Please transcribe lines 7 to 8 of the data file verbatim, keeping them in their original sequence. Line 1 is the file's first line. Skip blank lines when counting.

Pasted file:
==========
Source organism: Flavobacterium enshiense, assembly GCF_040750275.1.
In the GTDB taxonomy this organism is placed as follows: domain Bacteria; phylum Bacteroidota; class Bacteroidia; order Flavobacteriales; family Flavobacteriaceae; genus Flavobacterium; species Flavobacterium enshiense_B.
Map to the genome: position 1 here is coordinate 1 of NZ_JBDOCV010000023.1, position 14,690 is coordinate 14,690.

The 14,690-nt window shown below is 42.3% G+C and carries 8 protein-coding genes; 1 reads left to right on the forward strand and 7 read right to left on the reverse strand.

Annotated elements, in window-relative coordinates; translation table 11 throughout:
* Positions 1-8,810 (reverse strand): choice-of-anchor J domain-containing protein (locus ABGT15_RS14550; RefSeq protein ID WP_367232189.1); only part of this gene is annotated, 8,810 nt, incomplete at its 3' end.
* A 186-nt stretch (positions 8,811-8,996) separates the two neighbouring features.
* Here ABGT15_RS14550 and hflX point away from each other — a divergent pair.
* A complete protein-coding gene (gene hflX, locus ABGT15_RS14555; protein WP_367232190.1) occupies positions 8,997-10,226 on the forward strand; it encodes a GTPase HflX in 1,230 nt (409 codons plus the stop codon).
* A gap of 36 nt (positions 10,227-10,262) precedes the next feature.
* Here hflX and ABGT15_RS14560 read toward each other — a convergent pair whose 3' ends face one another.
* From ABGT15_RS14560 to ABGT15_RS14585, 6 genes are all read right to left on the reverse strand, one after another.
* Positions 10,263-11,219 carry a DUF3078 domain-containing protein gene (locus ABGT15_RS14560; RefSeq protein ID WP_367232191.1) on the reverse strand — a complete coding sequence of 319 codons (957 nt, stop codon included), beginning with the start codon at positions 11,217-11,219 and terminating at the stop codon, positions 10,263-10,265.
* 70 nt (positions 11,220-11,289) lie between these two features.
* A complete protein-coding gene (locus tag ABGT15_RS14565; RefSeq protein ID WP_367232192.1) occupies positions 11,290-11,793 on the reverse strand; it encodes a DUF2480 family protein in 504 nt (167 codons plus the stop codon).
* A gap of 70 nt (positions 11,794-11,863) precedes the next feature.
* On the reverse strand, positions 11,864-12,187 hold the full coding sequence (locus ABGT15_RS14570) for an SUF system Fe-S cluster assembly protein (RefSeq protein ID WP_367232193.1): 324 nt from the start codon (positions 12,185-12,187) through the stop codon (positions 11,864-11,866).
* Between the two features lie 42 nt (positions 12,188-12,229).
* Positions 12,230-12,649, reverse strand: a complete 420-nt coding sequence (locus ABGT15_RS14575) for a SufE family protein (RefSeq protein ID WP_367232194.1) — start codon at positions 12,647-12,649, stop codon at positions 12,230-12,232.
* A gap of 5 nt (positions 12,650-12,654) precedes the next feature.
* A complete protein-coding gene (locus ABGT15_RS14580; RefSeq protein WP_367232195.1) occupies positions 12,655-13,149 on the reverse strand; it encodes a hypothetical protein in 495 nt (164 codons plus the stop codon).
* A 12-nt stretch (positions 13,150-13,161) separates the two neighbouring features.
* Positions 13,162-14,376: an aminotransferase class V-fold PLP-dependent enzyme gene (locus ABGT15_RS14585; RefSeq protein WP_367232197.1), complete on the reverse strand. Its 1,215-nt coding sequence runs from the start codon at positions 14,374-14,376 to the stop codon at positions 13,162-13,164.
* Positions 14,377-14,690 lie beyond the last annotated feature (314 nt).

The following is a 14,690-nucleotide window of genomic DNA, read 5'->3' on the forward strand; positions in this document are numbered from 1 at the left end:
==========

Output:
* A 186-nt stretch (positions 8,811-8,996) separates the two neighbouring features.
* Here ABGT15_RS14550 and hflX point away from each other — a divergent pair.